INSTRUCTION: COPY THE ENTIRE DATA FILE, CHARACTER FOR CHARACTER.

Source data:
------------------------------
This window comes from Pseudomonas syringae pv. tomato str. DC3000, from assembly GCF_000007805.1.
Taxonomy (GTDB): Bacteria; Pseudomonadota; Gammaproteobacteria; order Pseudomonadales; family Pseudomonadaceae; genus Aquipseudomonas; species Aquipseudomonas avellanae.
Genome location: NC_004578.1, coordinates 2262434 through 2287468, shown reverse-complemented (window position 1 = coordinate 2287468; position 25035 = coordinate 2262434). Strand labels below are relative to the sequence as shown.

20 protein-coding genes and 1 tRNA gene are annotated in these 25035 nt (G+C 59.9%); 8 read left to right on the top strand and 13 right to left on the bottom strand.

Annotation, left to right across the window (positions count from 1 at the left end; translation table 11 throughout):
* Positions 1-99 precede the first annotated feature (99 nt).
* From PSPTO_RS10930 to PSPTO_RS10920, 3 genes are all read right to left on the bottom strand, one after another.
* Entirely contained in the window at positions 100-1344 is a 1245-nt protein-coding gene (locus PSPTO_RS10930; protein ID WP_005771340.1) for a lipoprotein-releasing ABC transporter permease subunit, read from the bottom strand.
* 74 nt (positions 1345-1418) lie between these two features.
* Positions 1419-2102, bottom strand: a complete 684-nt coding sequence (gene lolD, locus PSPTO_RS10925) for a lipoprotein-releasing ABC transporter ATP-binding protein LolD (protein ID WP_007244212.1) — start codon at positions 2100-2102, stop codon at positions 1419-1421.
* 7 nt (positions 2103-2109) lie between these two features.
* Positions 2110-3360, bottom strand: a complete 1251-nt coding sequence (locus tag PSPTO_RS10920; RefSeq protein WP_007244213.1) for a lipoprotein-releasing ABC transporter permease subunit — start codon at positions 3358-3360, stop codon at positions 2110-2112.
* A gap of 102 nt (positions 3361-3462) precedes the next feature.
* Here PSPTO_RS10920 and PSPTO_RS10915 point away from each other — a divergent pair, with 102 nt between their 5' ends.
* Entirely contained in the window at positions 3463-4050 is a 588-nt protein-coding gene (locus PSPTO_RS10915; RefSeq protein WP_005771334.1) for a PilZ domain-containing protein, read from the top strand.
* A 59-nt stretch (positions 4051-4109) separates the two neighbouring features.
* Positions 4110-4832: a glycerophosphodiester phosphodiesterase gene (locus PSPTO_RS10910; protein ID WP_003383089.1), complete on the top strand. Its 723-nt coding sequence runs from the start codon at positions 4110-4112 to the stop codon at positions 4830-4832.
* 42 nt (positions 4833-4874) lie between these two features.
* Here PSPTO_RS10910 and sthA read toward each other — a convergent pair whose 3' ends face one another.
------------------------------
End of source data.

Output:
This window comes from Pseudomonas syringae pv. tomato str. DC3000, from assembly GCF_000007805.1.
Taxonomy (GTDB): Bacteria; Pseudomonadota; Gammaproteobacteria; order Pseudomonadales; family Pseudomonadaceae; genus Aquipseudomonas; species Aquipseudomonas avellanae.
Genome location: NC_004578.1, coordinates 2262434 through 2287468, shown reverse-complemented (window position 1 = coordinate 2287468; position 25035 = coordinate 2262434). Strand labels below are relative to the sequence as shown.

20 protein-coding genes and 1 tRNA gene are annotated in these 25035 nt (G+C 59.9%); 8 read left to right on the top strand and 13 right to left on the bottom strand.

Annotation, left to right across the window (positions count from 1 at the left end; translation table 11 throughout):
* Positions 1-99 precede the first annotated feature (99 nt).
* From PSPTO_RS10930 to PSPTO_RS10920, 3 genes are all read right to left on the bottom strand, one after another.
* Entirely contained in the window at positions 100-1344 is a 1245-nt protein-coding gene (locus PSPTO_RS10930; protein ID WP_005771340.1) for a lipoprotein-releasing ABC transporter permease subunit, read from the bottom strand.
* 74 nt (positions 1345-1418) lie between these two features.
* Positions 1419-2102, bottom strand: a complete 684-nt coding sequence (gene lolD, locus PSPTO_RS10925) for a lipoprotein-releasing ABC transporter ATP-binding protein LolD (protein ID WP_007244212.1) — start codon at positions 2100-2102, stop codon at positions 1419-1421.
* 7 nt (positions 2103-2109) lie between these two features.
* Positions 2110-3360, bottom strand: a complete 1251-nt coding sequence (locus tag PSPTO_RS10920; RefSeq protein WP_007244213.1) for a lipoprotein-releasing ABC transporter permease subunit — start codon at positions 3358-3360, stop codon at positions 2110-2112.
* A gap of 102 nt (positions 3361-3462) precedes the next feature.
* Here PSPTO_RS10920 and PSPTO_RS10915 point away from each other — a divergent pair, with 102 nt between their 5' ends.
* Entirely contained in the window at positions 3463-4050 is a 588-nt protein-coding gene (locus PSPTO_RS10915; RefSeq protein WP_005771334.1) for a PilZ domain-containing protein, read from the top strand.
* A 59-nt stretch (positions 4051-4109) separates the two neighbouring features.
* Positions 4110-4832: a glycerophosphodiester phosphodiesterase gene (locus PSPTO_RS10910; protein ID WP_003383089.1), complete on the top strand. Its 723-nt coding sequence runs from the start codon at positions 4110-4112 to the stop codon at positions 4830-4832.
* 42 nt (positions 4833-4874) lie between these two features.
* Here PSPTO_RS10910 and sthA read toward each other — a convergent pair whose 3' ends face one another.